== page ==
Business Standard

BS Number Wise: A case for taxing India's rich on stock market profits

As economic inequality in the country widens, crorepatis pay very little on long-term capital gains


Sachin P Mampatta Mumbai
Billionaire Warren Buffett, in a column written more than a decade ago, famously pointed out that he is taxed at a lower rate than his secretary is.

This is because he earned most of his income from stocks. The money he made from the rising value of shares is called capital gains, income from which is often taxed at a rate lower than salaries. Buffett called for higher taxes on the super-rich, noting that he paid 17.4 per cent while his employees on average paid 36 per cent.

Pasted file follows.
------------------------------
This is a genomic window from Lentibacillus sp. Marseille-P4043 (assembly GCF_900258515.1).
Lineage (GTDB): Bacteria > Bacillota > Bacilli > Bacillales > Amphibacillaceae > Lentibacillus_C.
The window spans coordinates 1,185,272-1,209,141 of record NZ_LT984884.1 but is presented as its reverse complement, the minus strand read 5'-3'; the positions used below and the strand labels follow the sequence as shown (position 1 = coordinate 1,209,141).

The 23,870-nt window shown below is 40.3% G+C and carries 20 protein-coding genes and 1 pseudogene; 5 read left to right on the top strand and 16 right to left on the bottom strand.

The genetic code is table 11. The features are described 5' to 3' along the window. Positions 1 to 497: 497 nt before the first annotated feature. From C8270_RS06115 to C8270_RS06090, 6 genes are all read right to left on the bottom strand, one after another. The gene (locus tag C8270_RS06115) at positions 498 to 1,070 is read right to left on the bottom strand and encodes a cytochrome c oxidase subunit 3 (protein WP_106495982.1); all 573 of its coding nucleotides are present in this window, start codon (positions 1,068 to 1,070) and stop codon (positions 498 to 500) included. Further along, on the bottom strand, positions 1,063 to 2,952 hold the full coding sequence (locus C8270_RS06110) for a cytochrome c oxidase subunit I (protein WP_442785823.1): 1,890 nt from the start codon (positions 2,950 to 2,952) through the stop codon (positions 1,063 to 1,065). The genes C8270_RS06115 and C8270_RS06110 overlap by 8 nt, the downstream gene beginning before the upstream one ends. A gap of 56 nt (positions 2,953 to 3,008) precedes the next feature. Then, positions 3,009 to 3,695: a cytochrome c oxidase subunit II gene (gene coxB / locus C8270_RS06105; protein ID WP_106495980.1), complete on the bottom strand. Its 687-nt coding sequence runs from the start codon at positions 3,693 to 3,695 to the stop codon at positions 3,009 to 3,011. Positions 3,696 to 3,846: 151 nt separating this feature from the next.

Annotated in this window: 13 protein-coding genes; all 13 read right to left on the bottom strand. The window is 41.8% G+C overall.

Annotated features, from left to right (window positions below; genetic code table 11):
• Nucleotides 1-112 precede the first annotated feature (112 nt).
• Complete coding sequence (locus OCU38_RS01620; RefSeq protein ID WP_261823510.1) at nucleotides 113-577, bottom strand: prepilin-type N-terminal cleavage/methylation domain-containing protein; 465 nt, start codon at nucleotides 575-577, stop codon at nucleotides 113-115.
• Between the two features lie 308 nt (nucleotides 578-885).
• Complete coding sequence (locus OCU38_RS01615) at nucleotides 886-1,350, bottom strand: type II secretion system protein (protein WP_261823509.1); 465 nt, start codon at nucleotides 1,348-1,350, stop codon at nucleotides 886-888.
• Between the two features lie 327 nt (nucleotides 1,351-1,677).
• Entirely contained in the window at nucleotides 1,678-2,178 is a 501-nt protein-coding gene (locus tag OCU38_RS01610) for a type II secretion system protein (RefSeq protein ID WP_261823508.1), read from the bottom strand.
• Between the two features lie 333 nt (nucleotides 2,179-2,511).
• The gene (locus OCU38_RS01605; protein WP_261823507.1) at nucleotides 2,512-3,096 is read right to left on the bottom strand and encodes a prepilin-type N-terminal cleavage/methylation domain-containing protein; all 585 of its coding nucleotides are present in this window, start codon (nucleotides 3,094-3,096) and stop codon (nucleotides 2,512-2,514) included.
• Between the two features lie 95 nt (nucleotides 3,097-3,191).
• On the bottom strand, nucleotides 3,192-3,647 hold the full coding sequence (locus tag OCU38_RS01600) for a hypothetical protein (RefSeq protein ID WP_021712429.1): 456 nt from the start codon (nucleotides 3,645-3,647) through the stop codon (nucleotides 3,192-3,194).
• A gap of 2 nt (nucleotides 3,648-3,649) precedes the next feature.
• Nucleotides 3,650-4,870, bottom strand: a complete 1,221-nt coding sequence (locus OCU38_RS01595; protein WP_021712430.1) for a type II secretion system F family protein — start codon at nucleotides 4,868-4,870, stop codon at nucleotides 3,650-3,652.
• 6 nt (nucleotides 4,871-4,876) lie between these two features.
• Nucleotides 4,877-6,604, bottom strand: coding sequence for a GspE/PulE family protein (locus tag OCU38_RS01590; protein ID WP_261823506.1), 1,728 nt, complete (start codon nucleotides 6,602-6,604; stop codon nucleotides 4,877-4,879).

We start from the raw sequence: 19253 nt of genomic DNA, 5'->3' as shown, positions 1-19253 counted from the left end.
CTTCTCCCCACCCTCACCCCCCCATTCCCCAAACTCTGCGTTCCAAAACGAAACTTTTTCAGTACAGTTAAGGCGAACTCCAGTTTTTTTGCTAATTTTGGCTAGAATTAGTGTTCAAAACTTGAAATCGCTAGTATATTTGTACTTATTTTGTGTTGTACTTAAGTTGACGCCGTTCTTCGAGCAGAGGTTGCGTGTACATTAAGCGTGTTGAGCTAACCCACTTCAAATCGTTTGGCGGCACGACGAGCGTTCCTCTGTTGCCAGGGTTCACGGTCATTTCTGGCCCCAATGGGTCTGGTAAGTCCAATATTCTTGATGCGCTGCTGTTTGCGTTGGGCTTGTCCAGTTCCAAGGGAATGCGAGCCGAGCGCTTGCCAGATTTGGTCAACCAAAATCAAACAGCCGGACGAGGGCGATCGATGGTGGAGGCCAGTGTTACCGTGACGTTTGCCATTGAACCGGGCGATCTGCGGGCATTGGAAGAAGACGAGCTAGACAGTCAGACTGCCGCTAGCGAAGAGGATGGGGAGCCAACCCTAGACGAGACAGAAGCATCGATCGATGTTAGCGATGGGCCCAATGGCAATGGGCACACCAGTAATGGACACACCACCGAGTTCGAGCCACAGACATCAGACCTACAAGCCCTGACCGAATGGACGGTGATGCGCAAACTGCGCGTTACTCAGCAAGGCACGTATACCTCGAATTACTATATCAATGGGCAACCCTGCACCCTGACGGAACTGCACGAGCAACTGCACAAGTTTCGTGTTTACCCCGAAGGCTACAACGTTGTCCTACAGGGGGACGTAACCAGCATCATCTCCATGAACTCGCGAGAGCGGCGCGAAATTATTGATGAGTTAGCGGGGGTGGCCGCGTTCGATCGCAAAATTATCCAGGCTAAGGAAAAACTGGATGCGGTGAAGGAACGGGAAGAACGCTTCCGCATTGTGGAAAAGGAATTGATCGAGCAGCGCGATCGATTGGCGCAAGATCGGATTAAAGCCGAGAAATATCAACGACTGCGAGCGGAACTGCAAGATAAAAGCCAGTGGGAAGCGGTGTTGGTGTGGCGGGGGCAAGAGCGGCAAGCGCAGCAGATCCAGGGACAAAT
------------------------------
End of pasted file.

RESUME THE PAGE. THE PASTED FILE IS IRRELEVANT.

India’s capital gains tax is 10 per cent for shares held

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First Published: Jan 28 2022 | 9:11 PM IST

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